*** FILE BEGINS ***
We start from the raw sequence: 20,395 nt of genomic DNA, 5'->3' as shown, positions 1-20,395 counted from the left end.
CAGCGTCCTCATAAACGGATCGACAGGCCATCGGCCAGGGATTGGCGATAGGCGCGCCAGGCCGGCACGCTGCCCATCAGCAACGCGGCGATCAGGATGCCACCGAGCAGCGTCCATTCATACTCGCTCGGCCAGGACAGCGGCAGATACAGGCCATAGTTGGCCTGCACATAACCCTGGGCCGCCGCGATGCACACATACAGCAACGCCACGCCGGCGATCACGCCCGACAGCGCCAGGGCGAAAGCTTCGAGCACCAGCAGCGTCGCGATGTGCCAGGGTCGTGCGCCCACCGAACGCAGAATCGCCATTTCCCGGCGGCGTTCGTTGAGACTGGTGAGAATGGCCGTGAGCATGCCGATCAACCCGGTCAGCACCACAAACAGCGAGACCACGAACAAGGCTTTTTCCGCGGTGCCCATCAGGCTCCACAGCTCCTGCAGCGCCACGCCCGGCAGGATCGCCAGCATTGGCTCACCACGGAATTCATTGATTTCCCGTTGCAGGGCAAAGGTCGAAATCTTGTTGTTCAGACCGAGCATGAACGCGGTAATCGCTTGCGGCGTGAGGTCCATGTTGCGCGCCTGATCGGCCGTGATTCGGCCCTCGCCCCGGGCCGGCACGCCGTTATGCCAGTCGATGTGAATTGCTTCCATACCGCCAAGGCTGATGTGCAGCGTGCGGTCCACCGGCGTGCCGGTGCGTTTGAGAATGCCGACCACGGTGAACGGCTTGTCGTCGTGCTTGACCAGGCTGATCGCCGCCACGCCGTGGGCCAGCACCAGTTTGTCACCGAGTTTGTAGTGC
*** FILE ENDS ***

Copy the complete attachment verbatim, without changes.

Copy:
We start from the raw sequence: 20,395 nt of genomic DNA, 5'->3' as shown, positions 1-20,395 counted from the left end.
CAGCGTCCTCATAAACGGATCGACAGGCCATCGGCCAGGGATTGGCGATAGGCGCGCCAGGCCGGCACGCTGCCCATCAGCAACGCGGCGATCAGGATGCCACCGAGCAGCGTCCATTCATACTCGCTCGGCCAGGACAGCGGCAGATACAGGCCATAGTTGGCCTGCACATAACCCTGGGCCGCCGCGATGCACACATACAGCAACGCCACGCCGGCGATCACGCCCGACAGCGCCAGGGCGAAAGCTTCGAGCACCAGCAGCGTCGCGATGTGCCAGGGTCGTGCGCCCACCGAACGCAGAATCGCCATTTCCCGGCGGCGTTCGTTGAGACTGGTGAGAATGGCCGTGAGCATGCCGATCAACCCGGTCAGCACCACAAACAGCGAGACCACGAACAAGGCTTTTTCCGCGGTGCCCATCAGGCTCCACAGCTCCTGCAGCGCCACGCCCGGCAGGATCGCCAGCATTGGCTCACCACGGAATTCATTGATTTCCCGTTGCAGGGCAAAGGTCGAAATCTTGTTGTTCAGACCGAGCATGAACGCGGTAATCGCTTGCGGCGTGAGGTCCATGTTGCGCGCCTGATCGGCCGTGATTCGGCCCTCGCCCCGGGCCGGCACGCCGTTATGCCAGTCGATGTGAATTGCTTCCATACCGCCAAGGCTGATGTGCAGCGTGCGGTCCACCGGCGTGCCGGTGCGTTTGAGAATGCCGACCACGGTGAACGGCTTGTCGTCGTGCTTGACCAGGCTGATCGCCGCCACGCCGTGGGCCAGCACCAGTTTGTCACCGAGTTTGTAGTGC